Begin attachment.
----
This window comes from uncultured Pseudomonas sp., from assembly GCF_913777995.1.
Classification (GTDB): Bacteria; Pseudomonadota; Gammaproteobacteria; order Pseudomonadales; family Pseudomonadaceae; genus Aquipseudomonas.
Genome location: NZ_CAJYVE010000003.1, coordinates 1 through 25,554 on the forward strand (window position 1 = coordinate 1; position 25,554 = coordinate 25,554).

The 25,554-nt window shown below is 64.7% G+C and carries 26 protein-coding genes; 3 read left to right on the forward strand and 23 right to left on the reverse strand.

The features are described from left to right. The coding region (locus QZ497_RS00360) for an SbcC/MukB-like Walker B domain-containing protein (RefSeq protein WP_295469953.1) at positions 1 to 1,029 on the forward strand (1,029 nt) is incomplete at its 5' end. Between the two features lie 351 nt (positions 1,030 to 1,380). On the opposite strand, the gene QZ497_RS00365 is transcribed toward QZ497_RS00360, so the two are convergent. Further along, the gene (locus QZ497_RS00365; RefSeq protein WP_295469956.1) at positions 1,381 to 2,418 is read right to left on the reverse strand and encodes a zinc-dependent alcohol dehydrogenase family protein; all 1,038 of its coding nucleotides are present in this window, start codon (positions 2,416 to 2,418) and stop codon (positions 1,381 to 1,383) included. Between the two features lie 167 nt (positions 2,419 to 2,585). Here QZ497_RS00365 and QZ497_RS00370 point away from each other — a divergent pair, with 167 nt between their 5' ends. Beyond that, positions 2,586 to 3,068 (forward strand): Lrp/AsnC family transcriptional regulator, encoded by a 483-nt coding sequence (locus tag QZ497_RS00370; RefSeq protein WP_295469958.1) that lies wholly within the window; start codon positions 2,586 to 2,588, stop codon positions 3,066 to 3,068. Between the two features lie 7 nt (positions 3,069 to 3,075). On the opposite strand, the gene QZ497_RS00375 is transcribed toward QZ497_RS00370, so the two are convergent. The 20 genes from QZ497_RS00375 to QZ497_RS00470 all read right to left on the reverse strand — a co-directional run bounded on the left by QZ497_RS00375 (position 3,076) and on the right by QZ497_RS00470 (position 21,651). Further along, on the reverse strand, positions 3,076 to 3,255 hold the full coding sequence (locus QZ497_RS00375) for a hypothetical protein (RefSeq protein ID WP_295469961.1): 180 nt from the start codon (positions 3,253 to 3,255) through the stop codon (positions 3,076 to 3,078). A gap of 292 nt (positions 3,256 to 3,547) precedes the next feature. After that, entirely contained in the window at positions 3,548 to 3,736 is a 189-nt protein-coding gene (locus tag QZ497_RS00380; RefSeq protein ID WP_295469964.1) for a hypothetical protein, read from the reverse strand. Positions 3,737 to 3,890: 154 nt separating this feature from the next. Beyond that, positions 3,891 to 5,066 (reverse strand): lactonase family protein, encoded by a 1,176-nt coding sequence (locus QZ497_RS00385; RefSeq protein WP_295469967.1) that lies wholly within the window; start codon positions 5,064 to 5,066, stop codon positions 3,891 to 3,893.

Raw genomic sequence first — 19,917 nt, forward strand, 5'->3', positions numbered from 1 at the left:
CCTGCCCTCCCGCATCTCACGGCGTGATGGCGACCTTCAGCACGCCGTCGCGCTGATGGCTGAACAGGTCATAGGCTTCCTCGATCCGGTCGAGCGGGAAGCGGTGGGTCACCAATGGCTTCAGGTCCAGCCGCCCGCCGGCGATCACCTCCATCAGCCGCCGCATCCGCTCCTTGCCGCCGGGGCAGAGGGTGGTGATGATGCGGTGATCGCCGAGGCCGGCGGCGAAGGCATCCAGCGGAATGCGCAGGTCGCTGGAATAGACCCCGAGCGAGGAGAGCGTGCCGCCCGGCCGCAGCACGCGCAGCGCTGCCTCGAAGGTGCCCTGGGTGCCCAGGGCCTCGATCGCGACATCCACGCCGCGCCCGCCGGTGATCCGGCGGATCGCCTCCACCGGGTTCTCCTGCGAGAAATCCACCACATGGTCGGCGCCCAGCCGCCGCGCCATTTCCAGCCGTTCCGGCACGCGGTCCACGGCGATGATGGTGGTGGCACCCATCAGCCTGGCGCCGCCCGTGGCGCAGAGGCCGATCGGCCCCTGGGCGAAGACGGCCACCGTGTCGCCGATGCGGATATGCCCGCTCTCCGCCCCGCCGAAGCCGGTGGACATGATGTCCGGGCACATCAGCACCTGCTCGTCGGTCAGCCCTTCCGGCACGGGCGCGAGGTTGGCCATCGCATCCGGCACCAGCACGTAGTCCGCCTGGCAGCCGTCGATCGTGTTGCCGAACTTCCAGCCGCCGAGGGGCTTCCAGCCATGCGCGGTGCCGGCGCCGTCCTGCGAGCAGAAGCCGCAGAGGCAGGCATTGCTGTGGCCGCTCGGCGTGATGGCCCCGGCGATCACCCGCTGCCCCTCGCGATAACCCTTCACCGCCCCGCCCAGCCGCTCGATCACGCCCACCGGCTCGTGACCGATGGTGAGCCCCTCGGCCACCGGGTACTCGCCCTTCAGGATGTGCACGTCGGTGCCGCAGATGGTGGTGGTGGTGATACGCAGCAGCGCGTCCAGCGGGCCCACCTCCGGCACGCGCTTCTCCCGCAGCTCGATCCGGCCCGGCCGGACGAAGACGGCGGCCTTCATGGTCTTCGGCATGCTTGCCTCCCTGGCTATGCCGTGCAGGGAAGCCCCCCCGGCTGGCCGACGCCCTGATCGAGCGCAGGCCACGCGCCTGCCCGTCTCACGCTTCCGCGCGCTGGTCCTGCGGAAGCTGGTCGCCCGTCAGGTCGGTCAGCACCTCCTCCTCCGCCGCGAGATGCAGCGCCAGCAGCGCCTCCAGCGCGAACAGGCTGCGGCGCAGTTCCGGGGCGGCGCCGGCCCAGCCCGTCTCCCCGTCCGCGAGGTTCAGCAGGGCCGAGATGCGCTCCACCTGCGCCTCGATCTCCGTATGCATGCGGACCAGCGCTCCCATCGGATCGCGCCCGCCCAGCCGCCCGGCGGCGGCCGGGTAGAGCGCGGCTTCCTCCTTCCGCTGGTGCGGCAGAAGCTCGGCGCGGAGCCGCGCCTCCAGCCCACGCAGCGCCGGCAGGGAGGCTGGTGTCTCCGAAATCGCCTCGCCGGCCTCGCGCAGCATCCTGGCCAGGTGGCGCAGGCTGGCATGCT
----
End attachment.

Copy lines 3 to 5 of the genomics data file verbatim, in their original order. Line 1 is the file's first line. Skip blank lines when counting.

Genome location: NZ_CAJYVE010000003.1, coordinates 1 through 25,554 on the forward strand (window position 1 = coordinate 1; position 25,554 = coordinate 25,554).

The 25,554-nt window shown below is 64.7% G+C and carries 26 protein-coding genes; 3 read left to right on the forward strand and 23 right to left on the reverse strand.

The features are described from left to right. The coding region (locus QZ497_RS00360) for an SbcC/MukB-like Walker B domain-containing protein (RefSeq protein WP_295469953.1) at positions 1 to 1,029 on the forward strand (1,029 nt) is incomplete at its 5' end. Between the two features lie 351 nt (positions 1,030 to 1,380). On the opposite strand, the gene QZ497_RS00365 is transcribed toward QZ497_RS00360, so the two are convergent. Further along, the gene (locus QZ497_RS00365; RefSeq protein WP_295469956.1) at positions 1,381 to 2,418 is read right to left on the reverse strand and encodes a zinc-dependent alcohol dehydrogenase family protein; all 1,038 of its coding nucleotides are present in this window, start codon (positions 2,416 to 2,418) and stop codon (positions 1,381 to 1,383) included. Between the two features lie 167 nt (positions 2,419 to 2,585). Here QZ497_RS00365 and QZ497_RS00370 point away from each other — a divergent pair, with 167 nt between their 5' ends. Beyond that, positions 2,586 to 3,068 (forward strand): Lrp/AsnC family transcriptional regulator, encoded by a 483-nt coding sequence (locus tag QZ497_RS00370; RefSeq protein WP_295469958.1) that lies wholly within the window; start codon positions 2,586 to 2,588, stop codon positions 3,066 to 3,068. Between the two features lie 7 nt (positions 3,069 to 3,075). On the opposite strand, the gene QZ497_RS00375 is transcribed toward QZ497_RS00370, so the two are convergent. The 20 genes from QZ497_RS00375 to QZ497_RS00470 all read right to left on the reverse strand — a co-directional run bounded on the left by QZ497_RS00375 (position 3,076) and on the right by QZ497_RS00470 (position 21,651). Further along, on the reverse strand, positions 3,076 to 3,255 hold the full coding sequence (locus QZ497_RS00375) for a hypothetical protein (RefSeq protein ID WP_295469961.1): 180 nt from the start codon (positions 3,253 to 3,255) through the stop codon (positions 3,076 to 3,078). A gap of 292 nt (positions 3,256 to 3,547) precedes the next feature. After that, entirely contained in the window at positions 3,548 to 3,736 is a 189-nt protein-coding gene (locus tag QZ497_RS00380; RefSeq protein ID WP_295469964.1) for a hypothetical protein, read from the reverse strand. Positions 3,737 to 3,890: 154 nt separating this feature from the next. Beyond that, positions 3,891 to 5,066 (reverse strand): lactonase family protein, encoded by a 1,176-nt coding sequence (locus QZ497_RS00385; RefSeq protein WP_295469967.1) that lies wholly within the window; start codon positions 5,064 to 5,066, stop codon positions 3,891 to 3,893.